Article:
Urgent Call to Action: Toxic Watchdog Group Urges PNP and Local Officials to Confiscate Hazardous Illegal Firecrackers

Five days before New Year’s Eve, the toxic watchdog group BAN Toxics has urgently called upon the Philippine National Police (PNP) and the Local Government Units (LGUs) to address the rampant sale of prohibited and hazardous firecrackers. Merchants are currently showcasing various noise-makers, firecrackers, and fireworks, raising concerns about public safety.

Prohibited firecrackers have consistently been identified as a major culprit in firecracker-related injuries in recent years. During the recent “Iwas Paputok” monitoring conducted by BT Patrollers on December 26 in Tabora and M. de Santos Street in Divisoria, the group documented and purchased various illegal firecrackers, including Atomic, Piccolo in various sizes, Special Pla-pla packs of ten, Whistle Bombs, Bawang and Five-Star, and even a “Dugong” – a triangular firecracker measuring 12 by 8.5 inches, obtained discreetly from an ambulant store. 

“We urge the PNP and LGUs to intensify on-site monitoring and confiscating illegal firecrackers as New Year’s Eve approaches,” said Thony Dizon, Toxics Campaigner of BAN Toxics.

“Itong patuloy na pagbebenta ng mga illegal na paputok ay sadyang nakakabaha at nakakatakot kung ito ay napasakamay ng publiko, lalo na ng mga bata. Peligroso ang mga paputok sa kalusugan at maging sa ating kalikasan,” Dizon explained.

The continuous sale of these illegal firecrackers poses a significant threat, especially to children. Firecrackers are not only hazardous to health but also detrimental to the environment.

Recent reports indicate a surge in firecracker-related injuries, with 52 cases recorded from December 22-26, just days before New Year’s Eve celebrations. The National Capital Region reported 20 cases, Region 3 logged six, and Region 12 recorded five. The Health Secretary highlighted 11 instances of Firework-Related injuries (FWRI) in residential areas, with other cases occurring on streets and at an assigned area for fireworks displays.

To support the prevention of firecracker related injuries in the country, the group launched the “Iwas paputok, Iwas disgrasya, Iwas polusyon” campaign in partnership with the school, local officials, and representatives from the Philippine National Police and Bureau of Fire Protection, urging the public not to use firecrackers and promote a toxic-free and waste-free New Year’s celebration.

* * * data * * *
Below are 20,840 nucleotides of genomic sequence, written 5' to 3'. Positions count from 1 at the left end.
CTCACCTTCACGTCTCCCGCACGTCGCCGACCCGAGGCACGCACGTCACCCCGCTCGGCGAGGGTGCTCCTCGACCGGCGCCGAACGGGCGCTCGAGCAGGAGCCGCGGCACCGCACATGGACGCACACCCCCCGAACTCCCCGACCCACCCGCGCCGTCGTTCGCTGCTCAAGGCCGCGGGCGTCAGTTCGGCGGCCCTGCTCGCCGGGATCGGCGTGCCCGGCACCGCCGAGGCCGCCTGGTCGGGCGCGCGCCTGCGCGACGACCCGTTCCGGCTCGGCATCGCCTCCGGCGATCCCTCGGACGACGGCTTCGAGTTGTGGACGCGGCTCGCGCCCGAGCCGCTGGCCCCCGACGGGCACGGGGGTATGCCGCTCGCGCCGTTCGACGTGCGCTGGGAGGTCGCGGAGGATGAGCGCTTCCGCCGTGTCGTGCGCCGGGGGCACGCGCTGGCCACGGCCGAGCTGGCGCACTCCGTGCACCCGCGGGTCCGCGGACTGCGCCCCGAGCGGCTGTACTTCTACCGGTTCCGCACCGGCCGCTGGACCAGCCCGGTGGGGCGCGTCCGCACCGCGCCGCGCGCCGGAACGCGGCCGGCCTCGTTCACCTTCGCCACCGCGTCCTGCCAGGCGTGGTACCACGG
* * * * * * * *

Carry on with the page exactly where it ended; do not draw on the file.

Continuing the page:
To prevent firecracker-related injuries, BAN Toxics expressed its support to the call of DILG Secretary Benhur Abalos to totally ban the sale and use of firecrackers nationwide and urge the LGUs to enforce the existing firecracker ban and regulations as well as enact ordinances banning the use and sale of firecrackers.

On December 19, the DILG issued a Memorandum Circular (2023-202) urging cities and municipalities to pass ordinances and issue regulations banning individual, personal, or household use of any kind of firecrackers.

“We must shift away from the traditional harmful use of firecrackers. ‘Safety first, Health first’ for our children and the community is crucial to make our celebration of New Year’s Eve a safer one,” said BAN Toxics.

To prevent firecracker-related injuries, especially among children, the group urges the public to refrain from spending money on toxic, waste, and pollution-driven firecrackers and fireworks. Instead, they promote the use of alternative noise makers such as shakers made from old plastic containers, tambourines fashioned from used bottle caps, pots and pot lids, and maracas created from recycled cans for a safer and healthier New Year’s celebration.”

Firecrackers also pose significant harm to our animal companions, particularly dogs, cats, and other animals around us. The sudden and jarring noises from firecrackers can be deeply distressing for them. Studies indicate that up to 50 percent of dogs exhibit a fear of firecrackers and fireworks. The high-intensity noise affects animals more severely than humans due to their heightened hearing sensitivity, inducing fear and anxiety. Continual exposure to such abrupt and unpredictable loud noises can lead to phobias in many animals, increasing their panic.

Post a Comment

Comments Here

Previous Post Next Post